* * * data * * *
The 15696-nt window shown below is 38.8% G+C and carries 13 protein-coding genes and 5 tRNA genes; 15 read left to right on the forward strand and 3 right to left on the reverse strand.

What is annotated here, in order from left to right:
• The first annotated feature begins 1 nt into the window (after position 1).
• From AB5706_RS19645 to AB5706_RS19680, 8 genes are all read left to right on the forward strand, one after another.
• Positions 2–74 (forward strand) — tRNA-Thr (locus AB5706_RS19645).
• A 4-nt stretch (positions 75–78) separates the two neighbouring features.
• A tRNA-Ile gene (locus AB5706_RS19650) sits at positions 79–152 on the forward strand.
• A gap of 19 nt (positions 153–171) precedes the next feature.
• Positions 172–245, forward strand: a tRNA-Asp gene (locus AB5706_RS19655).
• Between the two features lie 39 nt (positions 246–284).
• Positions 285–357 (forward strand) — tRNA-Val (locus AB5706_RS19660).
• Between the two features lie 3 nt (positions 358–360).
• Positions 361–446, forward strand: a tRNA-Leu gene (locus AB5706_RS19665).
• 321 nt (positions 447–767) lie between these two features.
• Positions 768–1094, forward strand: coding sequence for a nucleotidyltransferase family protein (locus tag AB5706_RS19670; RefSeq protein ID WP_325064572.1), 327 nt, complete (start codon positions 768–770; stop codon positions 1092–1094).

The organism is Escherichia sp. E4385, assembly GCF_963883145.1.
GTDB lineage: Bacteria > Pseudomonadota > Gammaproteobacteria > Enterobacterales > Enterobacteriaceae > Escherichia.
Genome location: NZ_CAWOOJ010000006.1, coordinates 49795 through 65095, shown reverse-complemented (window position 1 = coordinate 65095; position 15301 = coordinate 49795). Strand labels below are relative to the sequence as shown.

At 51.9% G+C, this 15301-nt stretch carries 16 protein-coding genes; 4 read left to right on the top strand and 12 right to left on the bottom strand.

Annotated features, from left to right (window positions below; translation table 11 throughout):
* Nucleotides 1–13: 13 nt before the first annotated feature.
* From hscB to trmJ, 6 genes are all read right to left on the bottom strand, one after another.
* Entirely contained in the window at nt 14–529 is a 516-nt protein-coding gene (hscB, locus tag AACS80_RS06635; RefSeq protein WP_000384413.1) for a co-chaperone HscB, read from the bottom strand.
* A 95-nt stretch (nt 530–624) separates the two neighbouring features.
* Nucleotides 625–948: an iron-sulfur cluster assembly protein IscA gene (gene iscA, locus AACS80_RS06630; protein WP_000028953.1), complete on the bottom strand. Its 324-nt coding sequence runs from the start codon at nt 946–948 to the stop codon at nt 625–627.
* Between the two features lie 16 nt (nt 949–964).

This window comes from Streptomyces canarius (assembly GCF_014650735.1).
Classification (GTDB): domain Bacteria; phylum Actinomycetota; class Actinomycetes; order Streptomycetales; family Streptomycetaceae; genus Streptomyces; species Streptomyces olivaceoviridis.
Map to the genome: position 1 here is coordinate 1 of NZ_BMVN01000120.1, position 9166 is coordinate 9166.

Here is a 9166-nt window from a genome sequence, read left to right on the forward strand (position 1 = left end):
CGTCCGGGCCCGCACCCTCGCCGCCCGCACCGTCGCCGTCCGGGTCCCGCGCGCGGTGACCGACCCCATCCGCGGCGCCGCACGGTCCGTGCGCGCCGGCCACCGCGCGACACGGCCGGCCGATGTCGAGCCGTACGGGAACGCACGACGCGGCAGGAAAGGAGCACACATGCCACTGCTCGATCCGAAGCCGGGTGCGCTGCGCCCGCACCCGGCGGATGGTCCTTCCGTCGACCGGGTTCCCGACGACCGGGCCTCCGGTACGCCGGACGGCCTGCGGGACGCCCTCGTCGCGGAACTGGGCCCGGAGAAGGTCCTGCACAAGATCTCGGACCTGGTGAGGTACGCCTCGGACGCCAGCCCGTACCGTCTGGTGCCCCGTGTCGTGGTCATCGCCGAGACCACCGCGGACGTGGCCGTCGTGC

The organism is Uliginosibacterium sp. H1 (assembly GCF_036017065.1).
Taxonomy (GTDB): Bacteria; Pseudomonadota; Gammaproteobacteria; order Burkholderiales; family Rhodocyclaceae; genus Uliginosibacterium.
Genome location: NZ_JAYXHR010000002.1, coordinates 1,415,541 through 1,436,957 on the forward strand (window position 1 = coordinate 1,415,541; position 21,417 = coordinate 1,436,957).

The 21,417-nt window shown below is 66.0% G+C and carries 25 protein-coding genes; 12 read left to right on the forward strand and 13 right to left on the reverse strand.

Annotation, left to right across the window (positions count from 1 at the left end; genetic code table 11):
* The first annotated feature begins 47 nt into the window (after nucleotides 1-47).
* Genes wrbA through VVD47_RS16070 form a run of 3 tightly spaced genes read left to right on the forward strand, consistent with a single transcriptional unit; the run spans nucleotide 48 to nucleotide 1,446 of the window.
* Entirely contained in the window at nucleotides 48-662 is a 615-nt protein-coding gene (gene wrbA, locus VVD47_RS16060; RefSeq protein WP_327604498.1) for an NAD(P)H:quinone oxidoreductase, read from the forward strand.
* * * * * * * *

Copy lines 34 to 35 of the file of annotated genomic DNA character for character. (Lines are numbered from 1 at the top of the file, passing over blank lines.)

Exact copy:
Genome location: NZ_JAYXHR010000002.1, coordinates 1,415,541 through 1,436,957 on the forward strand (window position 1 = coordinate 1,415,541; position 21,417 = coordinate 1,436,957).

The 21,417-nt window shown below is 66.0% G+C and carries 25 protein-coding genes; 12 read left to right on the forward strand and 13 right to left on the reverse strand.